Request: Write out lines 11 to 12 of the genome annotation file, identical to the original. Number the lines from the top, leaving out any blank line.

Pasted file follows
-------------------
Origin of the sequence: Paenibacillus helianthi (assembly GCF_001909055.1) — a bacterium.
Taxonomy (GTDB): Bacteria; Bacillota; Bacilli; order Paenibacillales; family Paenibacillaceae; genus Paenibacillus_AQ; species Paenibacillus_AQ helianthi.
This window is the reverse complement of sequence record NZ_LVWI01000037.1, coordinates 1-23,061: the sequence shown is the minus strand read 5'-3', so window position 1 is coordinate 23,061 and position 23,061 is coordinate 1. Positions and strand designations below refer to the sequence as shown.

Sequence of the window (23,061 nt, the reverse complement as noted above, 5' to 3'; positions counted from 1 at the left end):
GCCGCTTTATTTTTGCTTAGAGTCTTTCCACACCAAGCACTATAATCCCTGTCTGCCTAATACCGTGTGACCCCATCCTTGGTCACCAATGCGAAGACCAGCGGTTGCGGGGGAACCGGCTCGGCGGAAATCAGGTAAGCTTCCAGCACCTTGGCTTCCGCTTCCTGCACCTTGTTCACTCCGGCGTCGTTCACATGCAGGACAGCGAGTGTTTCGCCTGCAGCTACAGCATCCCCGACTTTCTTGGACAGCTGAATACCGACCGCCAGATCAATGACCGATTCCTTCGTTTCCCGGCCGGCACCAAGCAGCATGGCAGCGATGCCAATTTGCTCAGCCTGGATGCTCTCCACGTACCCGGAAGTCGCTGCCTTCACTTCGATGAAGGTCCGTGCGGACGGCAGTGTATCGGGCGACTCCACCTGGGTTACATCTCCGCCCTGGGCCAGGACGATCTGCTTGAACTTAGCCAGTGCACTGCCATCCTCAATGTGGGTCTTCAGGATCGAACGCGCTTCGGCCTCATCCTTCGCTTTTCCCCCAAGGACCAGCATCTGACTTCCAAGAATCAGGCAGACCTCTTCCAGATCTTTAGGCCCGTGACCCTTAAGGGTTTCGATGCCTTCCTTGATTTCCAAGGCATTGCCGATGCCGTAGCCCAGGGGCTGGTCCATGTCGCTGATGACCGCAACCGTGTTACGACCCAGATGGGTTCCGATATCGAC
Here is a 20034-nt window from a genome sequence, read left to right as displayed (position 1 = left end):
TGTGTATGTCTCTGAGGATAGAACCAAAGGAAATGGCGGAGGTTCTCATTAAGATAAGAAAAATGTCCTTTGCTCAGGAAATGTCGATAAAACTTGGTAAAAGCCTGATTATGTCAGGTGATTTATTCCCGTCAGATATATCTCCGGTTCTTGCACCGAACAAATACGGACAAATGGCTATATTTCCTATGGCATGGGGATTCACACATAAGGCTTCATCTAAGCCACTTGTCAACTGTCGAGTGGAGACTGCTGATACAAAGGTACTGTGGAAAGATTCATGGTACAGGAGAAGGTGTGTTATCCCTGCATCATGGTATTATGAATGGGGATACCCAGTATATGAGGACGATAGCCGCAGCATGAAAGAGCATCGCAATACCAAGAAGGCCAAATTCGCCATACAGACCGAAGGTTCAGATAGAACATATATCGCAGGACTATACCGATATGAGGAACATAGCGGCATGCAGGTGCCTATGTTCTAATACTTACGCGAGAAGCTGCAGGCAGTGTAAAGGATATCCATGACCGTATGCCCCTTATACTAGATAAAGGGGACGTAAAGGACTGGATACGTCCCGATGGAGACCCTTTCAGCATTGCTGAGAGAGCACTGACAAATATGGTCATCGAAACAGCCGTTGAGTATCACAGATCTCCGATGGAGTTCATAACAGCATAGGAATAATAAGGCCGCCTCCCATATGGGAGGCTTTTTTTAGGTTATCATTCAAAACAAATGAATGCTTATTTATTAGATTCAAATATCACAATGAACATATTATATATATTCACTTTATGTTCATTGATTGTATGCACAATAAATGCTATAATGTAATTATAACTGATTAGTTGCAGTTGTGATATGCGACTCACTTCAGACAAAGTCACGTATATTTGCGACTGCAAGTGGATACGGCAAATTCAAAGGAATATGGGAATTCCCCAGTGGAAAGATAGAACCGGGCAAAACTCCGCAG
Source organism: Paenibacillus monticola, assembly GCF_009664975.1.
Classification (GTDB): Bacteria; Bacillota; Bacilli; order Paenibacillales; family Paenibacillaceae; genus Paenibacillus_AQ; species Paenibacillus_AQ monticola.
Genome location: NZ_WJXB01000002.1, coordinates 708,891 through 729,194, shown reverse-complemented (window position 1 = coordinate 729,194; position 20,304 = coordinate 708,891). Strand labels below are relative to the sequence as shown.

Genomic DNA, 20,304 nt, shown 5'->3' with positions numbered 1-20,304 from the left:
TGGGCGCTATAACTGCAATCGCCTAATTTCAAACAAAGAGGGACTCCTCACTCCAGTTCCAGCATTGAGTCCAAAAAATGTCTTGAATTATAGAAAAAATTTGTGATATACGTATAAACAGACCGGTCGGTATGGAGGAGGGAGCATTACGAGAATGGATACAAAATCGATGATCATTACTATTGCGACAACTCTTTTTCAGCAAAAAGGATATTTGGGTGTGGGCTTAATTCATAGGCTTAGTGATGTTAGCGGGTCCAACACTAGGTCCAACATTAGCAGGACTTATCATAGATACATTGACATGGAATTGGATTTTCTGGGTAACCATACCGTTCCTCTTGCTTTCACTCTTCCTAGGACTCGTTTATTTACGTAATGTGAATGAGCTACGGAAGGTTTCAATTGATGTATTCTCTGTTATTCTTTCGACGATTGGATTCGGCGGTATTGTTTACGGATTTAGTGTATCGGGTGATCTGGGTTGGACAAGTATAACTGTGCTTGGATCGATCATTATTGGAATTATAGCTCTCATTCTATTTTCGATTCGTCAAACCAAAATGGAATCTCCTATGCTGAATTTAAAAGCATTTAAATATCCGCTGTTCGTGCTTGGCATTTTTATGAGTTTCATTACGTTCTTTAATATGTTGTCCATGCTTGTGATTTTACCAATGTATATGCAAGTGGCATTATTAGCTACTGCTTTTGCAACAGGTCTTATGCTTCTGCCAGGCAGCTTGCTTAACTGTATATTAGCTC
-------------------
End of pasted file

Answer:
Genomic DNA, 20,304 nt, shown 5'->3' with positions numbered 1-20,304 from the left:
TGGGCGCTATAACTGCAATCGCCTAATTTCAAACAAAGAGGGACTCCTCACTCCAGTTCCAGCATTGAGTCCAAAAAATGTCTTGAATTATAGAAAAAATTTGTGATATACGTATAAACAGACCGGTCGGTATGGAGGAGGGAGCATTACGAGAATGGATACAAAATCGATGATCATTACTATTGCGACAACTCTTTTTCAGCAAAAAGGATATTTGGGTGTGGGCTTAATTCATAGGCTTAGTGATGTTAGCGGGTCCAACACTAGGTCCAACATTAGCAGGACTTATCATAGATACATTGACATGGAATTGGATTTTCTGGGTAACCATACCGTTCCTCTTGCTTTCACTCTTCCTAGGACTCGTTTATTTACGTAATGTGAATGAGCTACGGAAGGTTTCAATTGATGTATTCTCTGTTATTCTTTCGACGATTGGATTCGGCGGTATTGTTTACGGATTTAGTGTATCGGGTGATCTGGGTTGGACAAGTATAACTGTGCTTGGATCGATCATTATTGGAATTATAGCTCTCATTCTATTTTCGATTCGTCAAACCAAAATGGAATCTCCTATGCTGAATTTAAAAGCATTTAAATATCCGCTGTTCGTGCTTGGCATTTTTATGAGTTTCATTACGTTCTTTAATATGTTGTCCATGCTTGTGATTTTACCAATGTATATGCAAGTGGCATTATTAGCTACTGCTTTTGCAACAGGTCTTATGCTTCTGCCAGGCAGCTTGCTTAACTGTATATTAGCTC